The Tomb of the Unknown Arbour

This photograph is a sideways look at the distinctive bark of a maiden sweet chestnut standing in an otherwise harmless green in Wanstead, East London. The tree is nearly 6 metres all around, making it a veteran, perhaps 275 years old. What were you doing in 1744?

One tree that won’t be making it into the next century was found sprawled across the high street in the early hours of the weekend. 50mph winds were too much for the pavement roots. Wanting to write some sort of eulogy, I asked the tree surgeon / coroner what kind of tree she was. He drew a hand across his stubble and shook his head. ‘I know, but I don’t know the name.’

The Hollow Pond: A Run

It was one of those March evenings where the sun lingers longer than you expect for a land that’s still expecting winter.

I had been writing all day, under the influence of a single dried psilocybe mushroom. In contrast to my sedentary workflow, I enjoyed the feeling of my legs pushing away the ground and graffiti.

I ran alongside Eagle Pond with its magisterial views of the Crown Court, dodging between two boys on push bikes, and brushing the shoulder-slung handbag of a schoolgirl who veered digital drunk into my path.

As I ran into the forest, the water table rose to meet my trainers with a soft spring. Mud sops and splashes. My eyes and feet worked together deftly, skipping over roots, sinking into the sand, to the edge of the mythological Hollow Pond.

The pond is the afterlife of a gravel pit and you can easily imagine how its undulating dunes and hidden beaches inspired a song by Damon Albarn.

It’s Swallows and Amazons in Central London, paradise for fisher fowl. The swans make perfect mirrors of themselves in the water. Moorhens and coots dip and defend their territory. Canada Geese make a fuss on the shoreline.

Two laps of the skirt of sand that rifts and riles the waterside: I pause on a beachy spit, lie on the scratchy ground and stare out at a forested island, a puff of traffic just beyond the tree line. Fractal oaks against the sundown. A crescent moon hanging among twisted ribbons of cirrus.

Looking around at the amphitheatre of trees, the beech, the oak, the willow and the birch, for a moment I wonder why we can’t see sense sometimes, and I think of a friend who is a very long way away.

On the other side of a lapping inlet, another man is drawn to the water’s edge, where he holds a telephone conversation. I decide to run another lap of the pond, and surprise a woman with a red scarf as I crest a bank of gravel. ‘Glorious evening,’ I say. She looks up from her phone. ‘Yes, it’s lovely.’

Domesday Trees

I’m not the first to notice that trees are operating on a completely different time scale to us puny humans.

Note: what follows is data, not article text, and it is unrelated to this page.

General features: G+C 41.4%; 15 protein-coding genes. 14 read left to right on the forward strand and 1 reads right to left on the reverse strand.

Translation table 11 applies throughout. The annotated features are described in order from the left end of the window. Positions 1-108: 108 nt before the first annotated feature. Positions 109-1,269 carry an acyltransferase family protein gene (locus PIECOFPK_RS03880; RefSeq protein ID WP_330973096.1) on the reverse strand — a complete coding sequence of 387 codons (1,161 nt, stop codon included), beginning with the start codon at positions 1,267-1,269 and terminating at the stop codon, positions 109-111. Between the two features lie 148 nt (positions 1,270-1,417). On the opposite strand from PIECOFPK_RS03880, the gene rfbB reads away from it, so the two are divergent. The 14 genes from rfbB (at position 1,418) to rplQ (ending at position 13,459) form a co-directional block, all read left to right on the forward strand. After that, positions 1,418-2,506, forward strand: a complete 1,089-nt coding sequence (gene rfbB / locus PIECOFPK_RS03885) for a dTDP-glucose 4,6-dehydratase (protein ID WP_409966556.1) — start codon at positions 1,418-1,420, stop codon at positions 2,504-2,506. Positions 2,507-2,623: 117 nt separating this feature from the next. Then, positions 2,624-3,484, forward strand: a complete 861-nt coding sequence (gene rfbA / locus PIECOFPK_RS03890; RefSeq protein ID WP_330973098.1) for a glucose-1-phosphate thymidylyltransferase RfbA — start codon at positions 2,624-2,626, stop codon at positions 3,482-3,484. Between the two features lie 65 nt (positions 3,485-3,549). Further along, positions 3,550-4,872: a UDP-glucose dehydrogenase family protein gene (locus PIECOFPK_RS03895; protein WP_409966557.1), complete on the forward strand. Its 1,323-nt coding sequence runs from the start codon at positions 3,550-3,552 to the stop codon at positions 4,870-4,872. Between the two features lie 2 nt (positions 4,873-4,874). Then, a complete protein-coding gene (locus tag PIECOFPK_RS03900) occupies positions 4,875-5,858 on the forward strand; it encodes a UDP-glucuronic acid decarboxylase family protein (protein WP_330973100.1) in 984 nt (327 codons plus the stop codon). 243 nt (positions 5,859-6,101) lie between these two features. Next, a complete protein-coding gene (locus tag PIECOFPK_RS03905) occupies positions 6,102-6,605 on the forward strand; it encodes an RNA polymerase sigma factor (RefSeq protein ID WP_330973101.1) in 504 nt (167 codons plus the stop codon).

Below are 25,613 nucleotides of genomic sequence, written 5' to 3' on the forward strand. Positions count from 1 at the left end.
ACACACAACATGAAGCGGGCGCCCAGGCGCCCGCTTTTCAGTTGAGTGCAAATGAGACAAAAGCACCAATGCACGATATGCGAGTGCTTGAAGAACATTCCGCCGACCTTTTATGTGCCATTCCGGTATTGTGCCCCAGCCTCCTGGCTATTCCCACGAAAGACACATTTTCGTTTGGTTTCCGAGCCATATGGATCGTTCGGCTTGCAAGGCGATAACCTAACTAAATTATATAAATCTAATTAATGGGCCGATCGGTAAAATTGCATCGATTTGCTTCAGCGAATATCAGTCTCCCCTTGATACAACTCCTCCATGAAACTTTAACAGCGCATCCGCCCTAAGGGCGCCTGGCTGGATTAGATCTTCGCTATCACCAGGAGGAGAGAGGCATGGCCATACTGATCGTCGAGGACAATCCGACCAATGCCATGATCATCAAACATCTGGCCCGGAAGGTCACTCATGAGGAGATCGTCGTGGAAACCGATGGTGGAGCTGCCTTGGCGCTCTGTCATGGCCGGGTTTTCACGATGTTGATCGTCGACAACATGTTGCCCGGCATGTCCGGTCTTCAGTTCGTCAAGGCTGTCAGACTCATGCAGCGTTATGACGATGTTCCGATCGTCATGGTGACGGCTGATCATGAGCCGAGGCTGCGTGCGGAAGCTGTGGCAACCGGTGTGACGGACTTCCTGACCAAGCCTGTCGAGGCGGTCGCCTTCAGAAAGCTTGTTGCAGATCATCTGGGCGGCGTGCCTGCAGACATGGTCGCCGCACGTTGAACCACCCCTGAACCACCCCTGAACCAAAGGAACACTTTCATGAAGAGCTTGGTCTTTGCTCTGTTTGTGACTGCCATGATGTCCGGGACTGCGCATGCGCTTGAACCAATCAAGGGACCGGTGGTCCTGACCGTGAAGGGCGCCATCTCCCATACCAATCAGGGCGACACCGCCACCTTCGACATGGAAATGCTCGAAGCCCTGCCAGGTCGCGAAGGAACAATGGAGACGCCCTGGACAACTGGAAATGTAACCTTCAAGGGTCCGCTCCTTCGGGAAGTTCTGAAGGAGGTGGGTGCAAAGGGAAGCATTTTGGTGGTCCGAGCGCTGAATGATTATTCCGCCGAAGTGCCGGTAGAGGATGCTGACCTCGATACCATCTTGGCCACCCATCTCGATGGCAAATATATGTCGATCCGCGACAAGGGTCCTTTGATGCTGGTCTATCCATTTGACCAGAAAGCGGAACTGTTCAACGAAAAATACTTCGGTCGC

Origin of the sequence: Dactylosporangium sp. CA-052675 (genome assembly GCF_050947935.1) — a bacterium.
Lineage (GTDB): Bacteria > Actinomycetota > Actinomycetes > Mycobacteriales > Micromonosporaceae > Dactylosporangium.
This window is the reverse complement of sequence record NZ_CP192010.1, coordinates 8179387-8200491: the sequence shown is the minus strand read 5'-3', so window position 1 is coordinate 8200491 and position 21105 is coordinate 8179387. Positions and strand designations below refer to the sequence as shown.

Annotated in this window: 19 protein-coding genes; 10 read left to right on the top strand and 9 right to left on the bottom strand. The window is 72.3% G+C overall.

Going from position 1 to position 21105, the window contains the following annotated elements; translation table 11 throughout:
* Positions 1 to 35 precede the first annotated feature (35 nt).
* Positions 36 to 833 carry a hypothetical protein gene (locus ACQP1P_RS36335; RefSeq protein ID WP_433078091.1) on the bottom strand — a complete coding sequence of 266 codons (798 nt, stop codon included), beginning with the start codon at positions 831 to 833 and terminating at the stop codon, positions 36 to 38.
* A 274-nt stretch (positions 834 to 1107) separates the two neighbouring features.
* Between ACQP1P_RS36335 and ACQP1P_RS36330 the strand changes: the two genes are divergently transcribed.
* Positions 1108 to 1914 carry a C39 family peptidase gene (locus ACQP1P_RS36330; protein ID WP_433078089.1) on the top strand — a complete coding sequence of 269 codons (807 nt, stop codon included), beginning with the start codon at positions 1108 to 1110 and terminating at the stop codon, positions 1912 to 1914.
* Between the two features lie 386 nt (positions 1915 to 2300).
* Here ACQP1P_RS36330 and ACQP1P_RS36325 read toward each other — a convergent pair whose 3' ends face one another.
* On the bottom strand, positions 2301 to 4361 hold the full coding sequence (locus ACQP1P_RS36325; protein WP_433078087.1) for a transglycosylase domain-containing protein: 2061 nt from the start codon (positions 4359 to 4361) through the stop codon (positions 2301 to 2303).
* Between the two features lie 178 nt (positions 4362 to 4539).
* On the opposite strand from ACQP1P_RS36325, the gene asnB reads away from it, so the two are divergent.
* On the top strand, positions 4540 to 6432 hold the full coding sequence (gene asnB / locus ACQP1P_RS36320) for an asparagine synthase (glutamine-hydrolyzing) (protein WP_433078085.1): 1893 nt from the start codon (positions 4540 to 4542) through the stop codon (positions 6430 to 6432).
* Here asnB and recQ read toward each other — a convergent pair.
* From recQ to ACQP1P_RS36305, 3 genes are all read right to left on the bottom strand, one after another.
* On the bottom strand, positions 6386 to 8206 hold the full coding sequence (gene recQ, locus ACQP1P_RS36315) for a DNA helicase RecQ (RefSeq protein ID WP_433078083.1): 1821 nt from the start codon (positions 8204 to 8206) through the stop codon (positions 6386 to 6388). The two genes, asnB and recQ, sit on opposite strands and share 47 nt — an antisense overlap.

Take this wild cherry, for example, just now coming into blossom in the park outside my house. She’s about as old as I, and yet still doesn’t have her own BBC radio sitcom.

Some trees – most trees – live lives that are unfathomable on our human scale.

What could I possibly have in common with a Norman gent of the Middle Ages? And yet, only twenty minutes’ cycle from my blossoming park is the Domesday Oak, a portly 8 metres in girth, perhaps trodden into the ground by one of the conquerors themselves.

There’s a yew in Wiltshire that’s been carbon dated to 2,000 BC.

We gaze in awe at the Pyramids, Stonehenge and other man-made wonders of the ancient world, but forget the astonishing ancient bark living and breathing beside us still.

‘Look on my works, ye mighty, and despair!’
Nothing beside remains. Round the decay
Of that colossal wreck, boundless and bare,
The lone and level sands stretch far away.

Nothing beside remains, Shelley might have written, except a stand of oak trees, a churchyard yew, a scattering of larch, a copse of juniper and pine, a mighty beech and a 6,000 tonne quaking aspen.

34 Trees, 2 Magpies, and Me

There’s a small park less than a minute from my house. Squeezed between residential side streets and the A4032, it boasts no unbroken vistas, no soaring heights, nor even, in winter at least, a single startling flower bed.

This is, instead, a landscape for tree watching.

I count 34 living in the park and in the neighbouring playground. All but three have long since left their leaves to litter the lawn and their deciduous branches hold still in the dry air.

The sun splits the empty branches of a London Plane, and chases the shadows across the grass towards me.

In the playground stands a palm, its pineapple crown surprised to be here. Side by side in evergreen solidarity are a pine and a mature holly.

The pine’s cones have fallen barren below their mother, but the needles are shelved out of my reach, and well beyond my powers of identification. Scots or Black. No idea.

The gentle waxy leaves of the holly, on the other hand, wreath her unmistakeable berries. At her feet is a prickly child, keen on the shallow sunlight of the open parkland.

The sound of construction filters across from the street beyond the Plane. The workmen are from a company called Maple. The litter on the bench beside me is a bottle branded Oasis. Trees, huh.

But I’m not alone. A pair of magpies strut their way over the grass, turning over dead leaves, looking for lunch. The shoots of next month’s daffodils, meanwhile, go about their quiet business in the soil.

The dual carriageway bawls a background sludge of white noise, but I can still hear twittering hidden in the holly, while the magpies chatter companionably among themselves.

I’m less than a minute away from computers and phones and notifications and emails, but I could be on a different planet entirely.

I’ve only been here half an hour, but I could be a different person entirely.

My fingers grow cold, my Thermos runs dry. Sometimes we go outside to return indoors.